First, just a few words regarding the purpose and goal of the document. The GIRM is meant to provide a clear and common understanding of the third edition of the Missale Romanum authorized and promulgated by Blessed John Paul II in 2001. Much of the content of the GIRM is given over to description of the form and structure of how the liturgical celebration of the Holy Mass is to be celebrated in the Latin Church. The importance of this task is taken up as the subject of the very first lines of the Preamble:
- When he was about the celebrate with his disciples the Passover meal in which he instituted the sacrifice of his Body and Blood, Christ the Lord gave instructions that a large, furnished upper room should be prepared (Lk 22:12). The Church has always regarded this command as applying also to herself when she gives directions about the preparation of people’s hearts and minds and of the places, rites, and texts for the celebration of the Most Holy Eucharist.
As is to be expected, the GIRM is heavily footnoted with passages from the Documents of Vatican II – including this sentence which picks up the theme above, and is taken from Sacrosanctum Concilium, Lumen Gentium, and Prebyterorum Ordinis:
At the Last Supper our Savior instituted the Eucharistic Sacrifice of his Body and Blood, by which he would perpetuate the Sacrifice of the Cross throughout the centuries until he should come again, thus entrusting to the Church, his beloved Bride, the memorial of his death and resurrection.
A longer, but wonderful passage that encapsulates a great deal of liturgical theology is offered for our consideration (and indeed for our prayerful contemplation) in the first several sections of the first chapter:
The Importance and Dignity of the Eucharistic Celebration
- The General Structure of the Mass
- The celebration of the Mass, as the action of Christ and the People of God arrayed hierarchically, is the center of the whole Christian life for the Church both universal and local, as well as for each of the faithful individually. In it is found the high point both of the action by which God sanctifies the world in Christ and of the worship that the human race offers to the Father, adoring him through Christ, the Son of God, in the Holy Spirit. In it, moreover, during the course of the year, the mysteries of redemption are recalled so as in some way to be made present. Furthermore, the other sacred actions and all the activities of the Christian life are bound up with it, flow from it, and are ordered to it.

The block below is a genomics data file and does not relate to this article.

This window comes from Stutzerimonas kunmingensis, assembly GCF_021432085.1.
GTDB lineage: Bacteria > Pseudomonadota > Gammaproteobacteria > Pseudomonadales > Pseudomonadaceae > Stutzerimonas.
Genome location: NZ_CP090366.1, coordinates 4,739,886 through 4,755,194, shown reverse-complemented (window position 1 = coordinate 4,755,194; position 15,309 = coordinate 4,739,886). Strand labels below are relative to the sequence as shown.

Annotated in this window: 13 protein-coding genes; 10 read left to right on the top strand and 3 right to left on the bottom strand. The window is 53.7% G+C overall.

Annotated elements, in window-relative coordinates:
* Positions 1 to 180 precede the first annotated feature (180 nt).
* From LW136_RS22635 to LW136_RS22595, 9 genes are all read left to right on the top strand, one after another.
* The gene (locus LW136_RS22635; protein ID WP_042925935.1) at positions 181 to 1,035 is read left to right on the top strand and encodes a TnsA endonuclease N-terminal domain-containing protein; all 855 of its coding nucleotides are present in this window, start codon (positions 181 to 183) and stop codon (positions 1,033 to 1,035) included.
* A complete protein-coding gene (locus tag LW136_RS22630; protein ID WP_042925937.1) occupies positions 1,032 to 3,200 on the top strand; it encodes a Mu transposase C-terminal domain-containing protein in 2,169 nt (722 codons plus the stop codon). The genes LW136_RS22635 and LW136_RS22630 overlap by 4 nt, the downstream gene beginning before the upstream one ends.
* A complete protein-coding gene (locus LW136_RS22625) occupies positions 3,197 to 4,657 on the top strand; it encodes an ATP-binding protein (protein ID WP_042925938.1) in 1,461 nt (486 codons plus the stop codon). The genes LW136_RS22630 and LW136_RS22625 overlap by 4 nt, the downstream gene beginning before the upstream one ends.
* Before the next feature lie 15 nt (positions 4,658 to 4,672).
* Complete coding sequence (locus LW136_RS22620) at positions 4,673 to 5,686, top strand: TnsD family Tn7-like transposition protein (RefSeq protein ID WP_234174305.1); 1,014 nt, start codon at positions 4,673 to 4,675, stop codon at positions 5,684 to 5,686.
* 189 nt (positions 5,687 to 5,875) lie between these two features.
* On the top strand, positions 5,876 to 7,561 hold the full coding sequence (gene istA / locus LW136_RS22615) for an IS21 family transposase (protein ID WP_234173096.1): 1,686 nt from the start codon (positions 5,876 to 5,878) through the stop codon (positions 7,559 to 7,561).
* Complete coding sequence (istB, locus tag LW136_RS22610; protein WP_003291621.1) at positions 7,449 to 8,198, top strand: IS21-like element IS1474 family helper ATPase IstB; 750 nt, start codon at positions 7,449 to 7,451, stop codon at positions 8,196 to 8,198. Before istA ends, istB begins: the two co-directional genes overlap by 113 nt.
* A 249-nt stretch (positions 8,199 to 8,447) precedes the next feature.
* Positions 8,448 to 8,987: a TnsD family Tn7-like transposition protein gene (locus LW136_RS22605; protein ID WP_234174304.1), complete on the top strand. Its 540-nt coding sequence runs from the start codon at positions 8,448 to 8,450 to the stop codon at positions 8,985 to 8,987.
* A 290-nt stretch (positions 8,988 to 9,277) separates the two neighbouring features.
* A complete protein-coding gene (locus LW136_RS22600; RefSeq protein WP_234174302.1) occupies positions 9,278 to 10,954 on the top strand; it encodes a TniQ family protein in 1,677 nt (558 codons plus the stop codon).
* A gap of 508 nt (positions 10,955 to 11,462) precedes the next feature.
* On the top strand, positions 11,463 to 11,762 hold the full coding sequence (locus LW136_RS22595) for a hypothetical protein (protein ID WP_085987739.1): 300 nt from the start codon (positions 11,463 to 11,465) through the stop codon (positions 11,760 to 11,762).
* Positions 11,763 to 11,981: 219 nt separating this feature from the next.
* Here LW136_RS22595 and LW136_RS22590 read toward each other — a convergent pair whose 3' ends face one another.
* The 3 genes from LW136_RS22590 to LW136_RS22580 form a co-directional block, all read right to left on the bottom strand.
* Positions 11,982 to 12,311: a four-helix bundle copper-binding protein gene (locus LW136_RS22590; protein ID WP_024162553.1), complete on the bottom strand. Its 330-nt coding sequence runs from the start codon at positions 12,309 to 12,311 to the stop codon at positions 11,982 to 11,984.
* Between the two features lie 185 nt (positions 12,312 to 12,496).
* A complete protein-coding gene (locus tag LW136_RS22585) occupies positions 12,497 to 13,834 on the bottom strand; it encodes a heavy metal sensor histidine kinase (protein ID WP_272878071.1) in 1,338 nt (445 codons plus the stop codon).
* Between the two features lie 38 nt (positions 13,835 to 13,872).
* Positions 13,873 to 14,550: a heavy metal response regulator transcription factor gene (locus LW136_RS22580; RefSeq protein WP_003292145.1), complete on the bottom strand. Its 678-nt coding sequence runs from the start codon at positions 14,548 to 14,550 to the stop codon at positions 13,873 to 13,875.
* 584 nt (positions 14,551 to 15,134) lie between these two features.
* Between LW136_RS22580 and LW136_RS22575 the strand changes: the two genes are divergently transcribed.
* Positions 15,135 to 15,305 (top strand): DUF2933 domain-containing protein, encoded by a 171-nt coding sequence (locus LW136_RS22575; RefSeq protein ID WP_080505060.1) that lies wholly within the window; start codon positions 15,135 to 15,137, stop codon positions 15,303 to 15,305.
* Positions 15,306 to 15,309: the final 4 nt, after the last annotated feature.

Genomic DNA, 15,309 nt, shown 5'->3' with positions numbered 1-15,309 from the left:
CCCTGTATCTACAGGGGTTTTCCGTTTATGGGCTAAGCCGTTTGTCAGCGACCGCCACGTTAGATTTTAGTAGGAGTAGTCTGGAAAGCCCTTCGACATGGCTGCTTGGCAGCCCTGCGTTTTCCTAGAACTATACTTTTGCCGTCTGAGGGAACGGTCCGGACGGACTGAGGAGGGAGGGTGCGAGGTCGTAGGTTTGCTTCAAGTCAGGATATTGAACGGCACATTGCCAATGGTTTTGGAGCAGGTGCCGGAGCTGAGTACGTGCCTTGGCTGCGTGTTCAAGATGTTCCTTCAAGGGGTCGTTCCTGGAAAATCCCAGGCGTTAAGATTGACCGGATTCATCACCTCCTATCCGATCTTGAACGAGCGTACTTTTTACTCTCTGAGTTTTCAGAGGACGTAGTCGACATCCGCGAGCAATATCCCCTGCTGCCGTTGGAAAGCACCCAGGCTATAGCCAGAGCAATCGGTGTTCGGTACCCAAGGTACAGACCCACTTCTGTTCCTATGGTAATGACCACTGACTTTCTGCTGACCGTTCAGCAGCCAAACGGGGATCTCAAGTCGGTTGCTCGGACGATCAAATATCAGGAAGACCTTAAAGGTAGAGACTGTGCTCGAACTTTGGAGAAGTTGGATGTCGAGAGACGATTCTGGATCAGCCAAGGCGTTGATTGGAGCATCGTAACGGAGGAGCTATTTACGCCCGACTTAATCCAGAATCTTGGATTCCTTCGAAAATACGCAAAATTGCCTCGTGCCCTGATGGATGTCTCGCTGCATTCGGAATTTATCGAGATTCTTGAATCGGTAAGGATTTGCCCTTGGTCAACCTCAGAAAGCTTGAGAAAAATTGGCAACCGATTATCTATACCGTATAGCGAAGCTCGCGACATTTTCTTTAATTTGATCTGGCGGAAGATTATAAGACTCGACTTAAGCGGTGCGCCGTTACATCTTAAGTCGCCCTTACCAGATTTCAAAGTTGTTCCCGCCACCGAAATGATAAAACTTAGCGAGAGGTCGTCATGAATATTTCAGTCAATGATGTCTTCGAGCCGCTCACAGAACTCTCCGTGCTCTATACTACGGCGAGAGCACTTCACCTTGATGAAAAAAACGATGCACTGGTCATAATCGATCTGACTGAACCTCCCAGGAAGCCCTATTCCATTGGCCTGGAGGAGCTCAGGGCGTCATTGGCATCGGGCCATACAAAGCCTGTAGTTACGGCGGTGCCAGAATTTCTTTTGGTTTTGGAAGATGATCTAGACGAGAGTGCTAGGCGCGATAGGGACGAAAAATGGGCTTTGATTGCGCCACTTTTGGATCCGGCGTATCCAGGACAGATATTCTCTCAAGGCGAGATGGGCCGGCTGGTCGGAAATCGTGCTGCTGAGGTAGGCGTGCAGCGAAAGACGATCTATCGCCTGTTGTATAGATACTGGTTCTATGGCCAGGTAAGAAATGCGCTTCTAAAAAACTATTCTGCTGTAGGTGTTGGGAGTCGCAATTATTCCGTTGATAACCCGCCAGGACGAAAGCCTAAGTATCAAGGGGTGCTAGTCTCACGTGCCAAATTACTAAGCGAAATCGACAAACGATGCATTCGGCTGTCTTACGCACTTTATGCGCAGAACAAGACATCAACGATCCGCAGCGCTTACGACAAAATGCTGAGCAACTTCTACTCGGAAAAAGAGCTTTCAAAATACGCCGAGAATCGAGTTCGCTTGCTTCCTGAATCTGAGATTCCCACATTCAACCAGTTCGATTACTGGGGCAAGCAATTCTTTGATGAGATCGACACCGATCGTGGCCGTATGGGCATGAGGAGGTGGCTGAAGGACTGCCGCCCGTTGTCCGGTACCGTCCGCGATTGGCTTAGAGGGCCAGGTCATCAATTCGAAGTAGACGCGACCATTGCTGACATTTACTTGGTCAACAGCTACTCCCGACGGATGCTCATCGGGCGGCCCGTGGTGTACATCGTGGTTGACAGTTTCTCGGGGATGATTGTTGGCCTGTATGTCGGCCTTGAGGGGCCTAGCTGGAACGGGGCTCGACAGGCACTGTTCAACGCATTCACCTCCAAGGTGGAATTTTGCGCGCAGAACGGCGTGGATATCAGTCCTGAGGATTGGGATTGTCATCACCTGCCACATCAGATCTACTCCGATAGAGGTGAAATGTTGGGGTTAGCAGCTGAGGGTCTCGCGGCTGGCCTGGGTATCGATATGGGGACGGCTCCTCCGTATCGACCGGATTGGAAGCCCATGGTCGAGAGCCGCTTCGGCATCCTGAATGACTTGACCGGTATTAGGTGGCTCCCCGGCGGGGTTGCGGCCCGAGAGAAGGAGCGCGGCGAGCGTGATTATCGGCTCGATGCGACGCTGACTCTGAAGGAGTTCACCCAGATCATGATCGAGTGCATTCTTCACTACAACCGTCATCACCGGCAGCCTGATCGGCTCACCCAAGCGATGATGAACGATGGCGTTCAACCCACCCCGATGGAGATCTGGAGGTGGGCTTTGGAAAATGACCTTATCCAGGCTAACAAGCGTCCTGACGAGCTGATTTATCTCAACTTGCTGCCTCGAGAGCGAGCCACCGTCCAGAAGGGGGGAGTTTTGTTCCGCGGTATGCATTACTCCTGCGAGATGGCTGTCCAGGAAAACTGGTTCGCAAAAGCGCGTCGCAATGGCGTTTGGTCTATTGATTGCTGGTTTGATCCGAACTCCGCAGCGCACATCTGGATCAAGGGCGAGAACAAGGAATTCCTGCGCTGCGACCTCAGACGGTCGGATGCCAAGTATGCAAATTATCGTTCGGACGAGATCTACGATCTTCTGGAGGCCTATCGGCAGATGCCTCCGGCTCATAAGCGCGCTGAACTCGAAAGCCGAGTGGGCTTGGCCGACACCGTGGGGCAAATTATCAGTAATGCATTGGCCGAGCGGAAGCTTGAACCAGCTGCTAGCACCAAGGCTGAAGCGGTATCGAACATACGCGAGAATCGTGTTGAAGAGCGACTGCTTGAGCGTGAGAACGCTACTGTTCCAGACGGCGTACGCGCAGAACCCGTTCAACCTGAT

- It is therefore of the greatest importance that the celebration of the Mass—that is, the Lord’s Supper—be so arranged that the sacred ministers and the faithful taking part in it, according to the proper state of each, may derive from it more abundantly26 those fruits for the sake of which Christ the Lord instituted the Eucharistic Sacrifice of his Body and Blood and entrusted it to the Church, his beloved Bride, as the memorial of his Passion and Resurrection.27
- This will best be accomplished if, with due regard for the nature and the particular circumstances of each liturgical assembly, the entire celebration is planned in such a way that it leads to a conscious, active, and full participation of the faithful both in body and in mind, a participation burning with faith, hope, and charity, of the sort which is desired by the Church and demanded by the very nature of the celebration, and to which the Christian people have a right and duty by reason of their Baptism.28
. . .
- Because, however, the celebration of the Eucharist, like the entire Liturgy, is carried out through perceptible signs that nourish, strengthen, and express faith,31 the utmost care must be taken to choose and to arrange those forms and elements set forth by the Church that, in view of the circumstances of the people and the place, will more effectively foster active and full participation and more properly respond to the spiritual needs of the faithful.
- This Instruction aims both to offer general guidelines for properly arranging the Celebration of the Eucharist and to set forth rules for ordering the various forms of celebration.32
- The celebration of the Eucharist in a particular Church is of utmost importance.
For the diocesan Bishop, the chief steward of the mysteries of God in the particular Church entrusted to his care, is the moderator, promoter, and guardian of the whole of its liturgical life.33 . . .
The Bishop should therefore be determined that the priests, the deacons, and the lay Christian faithful grasp ever more deeply the genuine meaning of the rites and liturgical texts and thereby be led to an active and fruitful celebration of the Eucharist. To the same end, he should also be vigilant that the dignity of these celebrations be enhanced. In promoting this dignity, the beauty of the sacred place, of music, and of art should contribute as greatly as possible.
Much more could be drawn from the GIRM for our review and consideration. Perhaps I will take this up as a regular topic. In fact, this type of liturgical catechesis – this mystagogy – should be ongoing for us all. Developing a more complete understanding of the ritual action in the celebration of the Sacred Mysteries will allow us each and all to participate “both in body and mind, a participation burning with faith, hope, and charity,” as we are caught up with the entire mystical Body of Christ offering worship to the Father in spirit and truth until Christ is all in all.